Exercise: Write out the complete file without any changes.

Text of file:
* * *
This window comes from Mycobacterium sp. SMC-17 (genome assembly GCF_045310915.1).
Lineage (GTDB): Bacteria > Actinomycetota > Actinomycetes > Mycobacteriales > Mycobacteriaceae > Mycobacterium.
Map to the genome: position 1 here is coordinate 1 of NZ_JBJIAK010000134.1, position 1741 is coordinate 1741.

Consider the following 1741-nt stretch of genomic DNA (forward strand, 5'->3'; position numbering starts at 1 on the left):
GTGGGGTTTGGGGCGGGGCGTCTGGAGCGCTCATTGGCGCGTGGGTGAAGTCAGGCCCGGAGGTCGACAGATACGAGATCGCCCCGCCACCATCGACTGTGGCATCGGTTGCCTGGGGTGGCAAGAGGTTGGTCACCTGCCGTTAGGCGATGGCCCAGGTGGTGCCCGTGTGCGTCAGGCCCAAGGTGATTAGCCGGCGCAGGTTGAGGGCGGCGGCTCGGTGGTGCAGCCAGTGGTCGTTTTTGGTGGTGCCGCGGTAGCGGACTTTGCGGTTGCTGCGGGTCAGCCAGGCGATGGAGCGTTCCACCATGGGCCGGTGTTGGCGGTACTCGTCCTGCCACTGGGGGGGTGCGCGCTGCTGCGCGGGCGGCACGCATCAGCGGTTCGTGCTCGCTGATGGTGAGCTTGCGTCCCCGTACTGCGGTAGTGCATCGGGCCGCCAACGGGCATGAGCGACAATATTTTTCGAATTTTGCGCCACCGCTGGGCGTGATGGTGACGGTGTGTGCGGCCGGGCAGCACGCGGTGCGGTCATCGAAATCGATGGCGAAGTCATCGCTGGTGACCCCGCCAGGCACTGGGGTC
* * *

This window comes from Mycobacterium sp. SMC-17 (genome assembly GCF_045310915.1).
Lineage (GTDB): Bacteria > Actinomycetota > Actinomycetes > Mycobacteriales > Mycobacteriaceae > Mycobacterium.
Map to the genome: position 1 here is coordinate 1 of NZ_JBJIAK010000134.1, position 1741 is coordinate 1741.

Consider the following 1741-nt stretch of genomic DNA (forward strand, 5'->3'; position numbering starts at 1 on the left):
GTGGGGTTTGGGGCGGGGCGTCTGGAGCGCTCATTGGCGCGTGGGTGAAGTCAGGCCCGGAGGTCGACAGATACGAGATCGCCCCGCCACCATCGACTGTGGCATCGGTTGCCTGGGGTGGCAAGAGGTTGGTCACCTGCCGTTAGGCGATGGCCCAGGTGGTGCCCGTGTGCGTCAGGCCCAAGGTGATTAGCCGGCGCAGGTTGAGGGCGGCGGCTCGGTGGTGCAGCCAGTGGTCGTTTTTGGTGGTGCCGCGGTAGCGGACTTTGCGGTTGCTGCGGGTCAGCCAGGCGATGGAGCGTTCCACCATGGGCCGGTGTTGGCGGTACTCGTCCTGCCACTGGGGGGGTGCGCGCTGCTGCGCGGGCGGCACGCATCAGCGGTTCGTGCTCGCTGATGGTGAGCTTGCGTCCCCGTACTGCGGTAGTGCATCGGGCCGCCAACGGGCATGAGCGACAATATTTTTCGAATTTTGCGCCACCGCTGGGCGTGATGGTGACGGTGTGTGCGGCCGGGCAGCACGCGGTGCGGTCATCGAAATCGATGGCGAAGTCATCGCTGGTGACCCCGCCAGGCACTGGGGTC